In-Memory Caching

The in-memory caching system is designed to increase application performance by holding frequently-requested data in memory, reducing the need for database queries to get that data.

The caching system is optimized for use in a clustered installation, where you set up and configure a separate external cache server. In a single-machine installation, the application will use a local cache in the application's server's process, rather than a cache server.

Note: Your license must support clustering in order for you to use an external cache server.

Parts of the In-Memory Caching System

In a clustered installation, caching system components interoperate with the clustering system to provide fast response to client requests while also ensuring that cached data is available to all nodes in the cluster.

Note: For more on setting up caching in a clustered installation, see Setting Up a Cache Server.

Application server. The application manages the relationship between user requests, the near cache, the cache server, and the database.

Near cache. Each application server has its own near cache for the data most recently requested from that cluster node. The near cache is the first place the application looks, followed by the cache server, then the database.

Cache server. The cache server is installed on a machine separate from application server nodes in the cluster. It's available to all nodes in the cluster (in fact, you can't create a cluster without declaring the address of a cache server).

Local cache. The local cache exists mainly for single-machine installations, where a cache server might not be present. Like the near cache, it lives with the application server. The local cache should only be used for single-machine installations or for data that should not be available to other nodes in a cluster. An application server's local cache does not participate in synchronization across the cluster.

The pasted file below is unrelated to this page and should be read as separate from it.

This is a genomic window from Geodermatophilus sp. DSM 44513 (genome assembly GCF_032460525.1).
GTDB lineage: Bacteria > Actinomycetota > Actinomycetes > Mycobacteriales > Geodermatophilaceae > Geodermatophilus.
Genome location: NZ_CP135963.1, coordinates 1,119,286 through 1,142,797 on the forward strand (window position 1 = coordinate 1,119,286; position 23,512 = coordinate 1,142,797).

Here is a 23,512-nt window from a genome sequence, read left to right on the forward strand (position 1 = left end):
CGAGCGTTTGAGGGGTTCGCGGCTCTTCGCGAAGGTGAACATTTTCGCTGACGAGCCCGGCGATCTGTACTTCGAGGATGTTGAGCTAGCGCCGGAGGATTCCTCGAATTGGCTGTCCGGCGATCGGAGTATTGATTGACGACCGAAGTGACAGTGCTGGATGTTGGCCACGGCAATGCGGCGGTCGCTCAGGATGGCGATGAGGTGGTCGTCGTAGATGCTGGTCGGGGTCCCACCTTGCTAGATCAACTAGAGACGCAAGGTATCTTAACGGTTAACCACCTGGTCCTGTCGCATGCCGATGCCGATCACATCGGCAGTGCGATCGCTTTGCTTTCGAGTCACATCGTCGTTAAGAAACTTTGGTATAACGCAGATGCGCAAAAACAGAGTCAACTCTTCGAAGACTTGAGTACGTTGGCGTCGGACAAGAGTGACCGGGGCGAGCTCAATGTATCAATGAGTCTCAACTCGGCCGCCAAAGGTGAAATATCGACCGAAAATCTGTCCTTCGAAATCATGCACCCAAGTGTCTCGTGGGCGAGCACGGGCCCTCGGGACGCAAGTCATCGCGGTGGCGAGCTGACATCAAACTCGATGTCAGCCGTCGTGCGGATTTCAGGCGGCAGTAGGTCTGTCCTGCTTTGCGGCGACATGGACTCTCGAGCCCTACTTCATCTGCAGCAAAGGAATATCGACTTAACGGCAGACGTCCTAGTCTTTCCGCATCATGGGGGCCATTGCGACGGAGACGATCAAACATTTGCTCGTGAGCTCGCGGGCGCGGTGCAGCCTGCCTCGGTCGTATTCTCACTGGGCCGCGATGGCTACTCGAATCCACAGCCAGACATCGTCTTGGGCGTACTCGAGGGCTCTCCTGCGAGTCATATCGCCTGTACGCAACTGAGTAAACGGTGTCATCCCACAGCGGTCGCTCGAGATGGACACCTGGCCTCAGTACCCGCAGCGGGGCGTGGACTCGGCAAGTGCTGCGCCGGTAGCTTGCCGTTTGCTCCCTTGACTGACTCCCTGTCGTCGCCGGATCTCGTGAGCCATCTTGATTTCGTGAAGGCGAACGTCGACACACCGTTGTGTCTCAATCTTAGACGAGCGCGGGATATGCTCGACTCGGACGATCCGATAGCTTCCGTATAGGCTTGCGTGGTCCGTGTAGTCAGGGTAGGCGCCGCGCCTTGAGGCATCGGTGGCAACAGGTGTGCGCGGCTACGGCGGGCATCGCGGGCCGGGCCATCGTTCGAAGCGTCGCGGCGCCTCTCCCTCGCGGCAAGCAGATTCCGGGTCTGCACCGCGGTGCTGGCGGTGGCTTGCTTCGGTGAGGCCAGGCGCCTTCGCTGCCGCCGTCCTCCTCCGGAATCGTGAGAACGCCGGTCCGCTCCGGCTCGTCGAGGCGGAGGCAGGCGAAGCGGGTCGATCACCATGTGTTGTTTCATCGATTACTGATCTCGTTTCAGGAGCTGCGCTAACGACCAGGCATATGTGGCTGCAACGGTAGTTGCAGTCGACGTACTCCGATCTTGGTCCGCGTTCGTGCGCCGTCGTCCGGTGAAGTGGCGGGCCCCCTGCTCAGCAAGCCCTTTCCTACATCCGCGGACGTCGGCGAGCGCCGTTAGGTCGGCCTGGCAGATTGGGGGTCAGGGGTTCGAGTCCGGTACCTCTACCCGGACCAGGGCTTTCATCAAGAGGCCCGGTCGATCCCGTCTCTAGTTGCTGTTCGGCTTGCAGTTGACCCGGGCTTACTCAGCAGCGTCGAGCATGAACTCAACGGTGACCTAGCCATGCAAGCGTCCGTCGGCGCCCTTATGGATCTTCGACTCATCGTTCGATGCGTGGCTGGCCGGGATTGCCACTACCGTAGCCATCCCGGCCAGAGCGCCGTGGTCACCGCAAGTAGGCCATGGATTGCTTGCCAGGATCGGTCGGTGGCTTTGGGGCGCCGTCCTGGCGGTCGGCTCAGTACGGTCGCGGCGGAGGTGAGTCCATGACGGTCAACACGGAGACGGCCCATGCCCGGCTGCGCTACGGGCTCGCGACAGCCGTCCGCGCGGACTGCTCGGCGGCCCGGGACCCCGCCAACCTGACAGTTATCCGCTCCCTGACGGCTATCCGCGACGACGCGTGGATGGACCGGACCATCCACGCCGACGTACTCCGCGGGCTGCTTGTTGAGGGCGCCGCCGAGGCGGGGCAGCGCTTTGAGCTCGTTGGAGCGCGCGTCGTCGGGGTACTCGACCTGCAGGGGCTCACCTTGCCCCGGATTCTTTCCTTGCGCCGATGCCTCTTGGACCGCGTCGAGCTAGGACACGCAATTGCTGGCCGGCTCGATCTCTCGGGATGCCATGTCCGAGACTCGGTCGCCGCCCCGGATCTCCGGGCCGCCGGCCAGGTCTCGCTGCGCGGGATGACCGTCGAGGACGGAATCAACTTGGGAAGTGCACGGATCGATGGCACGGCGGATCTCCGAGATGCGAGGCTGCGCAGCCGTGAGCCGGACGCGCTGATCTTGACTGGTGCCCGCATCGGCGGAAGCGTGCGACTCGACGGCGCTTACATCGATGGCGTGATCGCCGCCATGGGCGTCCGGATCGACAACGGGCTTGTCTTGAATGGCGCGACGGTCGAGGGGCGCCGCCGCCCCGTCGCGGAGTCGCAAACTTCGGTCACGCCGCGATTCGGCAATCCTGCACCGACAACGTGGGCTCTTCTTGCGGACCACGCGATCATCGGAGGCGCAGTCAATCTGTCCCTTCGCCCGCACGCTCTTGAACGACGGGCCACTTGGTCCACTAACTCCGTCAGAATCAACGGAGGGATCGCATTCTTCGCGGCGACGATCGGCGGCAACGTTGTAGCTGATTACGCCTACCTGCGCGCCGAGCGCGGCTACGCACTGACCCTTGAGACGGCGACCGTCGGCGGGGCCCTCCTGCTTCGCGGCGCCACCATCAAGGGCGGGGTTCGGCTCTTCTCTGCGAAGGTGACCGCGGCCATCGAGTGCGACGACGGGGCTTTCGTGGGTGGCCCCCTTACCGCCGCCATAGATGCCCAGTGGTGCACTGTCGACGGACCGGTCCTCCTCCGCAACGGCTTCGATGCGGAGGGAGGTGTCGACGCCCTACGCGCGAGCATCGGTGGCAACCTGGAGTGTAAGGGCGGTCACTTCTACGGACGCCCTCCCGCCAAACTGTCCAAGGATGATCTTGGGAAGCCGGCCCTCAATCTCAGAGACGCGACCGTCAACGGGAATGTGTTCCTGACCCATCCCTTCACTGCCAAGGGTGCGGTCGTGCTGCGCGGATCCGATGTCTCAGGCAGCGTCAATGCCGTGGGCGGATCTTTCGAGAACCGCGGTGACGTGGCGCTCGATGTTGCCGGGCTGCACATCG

Clustering system. The clustering system reports near cache changes across the application server nodes. As a result, although data is not fully replicated across nodes, all nodes are aware when the content of their near caches must be updated from the cache server or the database.

How In-Memory Caching Works

For typical content retrievals, data is returned from the near cache (if the data has been requested recently from the current application server node), from the cache server (if the data has been recently requested from another node in the cluster), or from the database (if the data is not in a cache).

Data retrieved from the database is placed into a cache so that subsequent retrievals will be faster.

Here's an example of how changes are handled:

  1. Client makes a change, such as an update to a user profile. Their change is made through node A of the cluster, probably via a load balancer.
  2. The node A application server writes the change to the application database.
  3. The node A app server puts the newly changed data into its near cache for fast retrieval later.
  4. The node A app server puts the newly changed data to the cache server, where it will be found by other nodes in the cluster.
  5. Node A tells the clustering system that the contents of its near cache have changed, passing along a list of the changed cache items. The clustering system collects change reports and regularly sends them in a batch to other nodes in the cluster. Near caches on the other nodes drop any entries corresponding to those in the change list.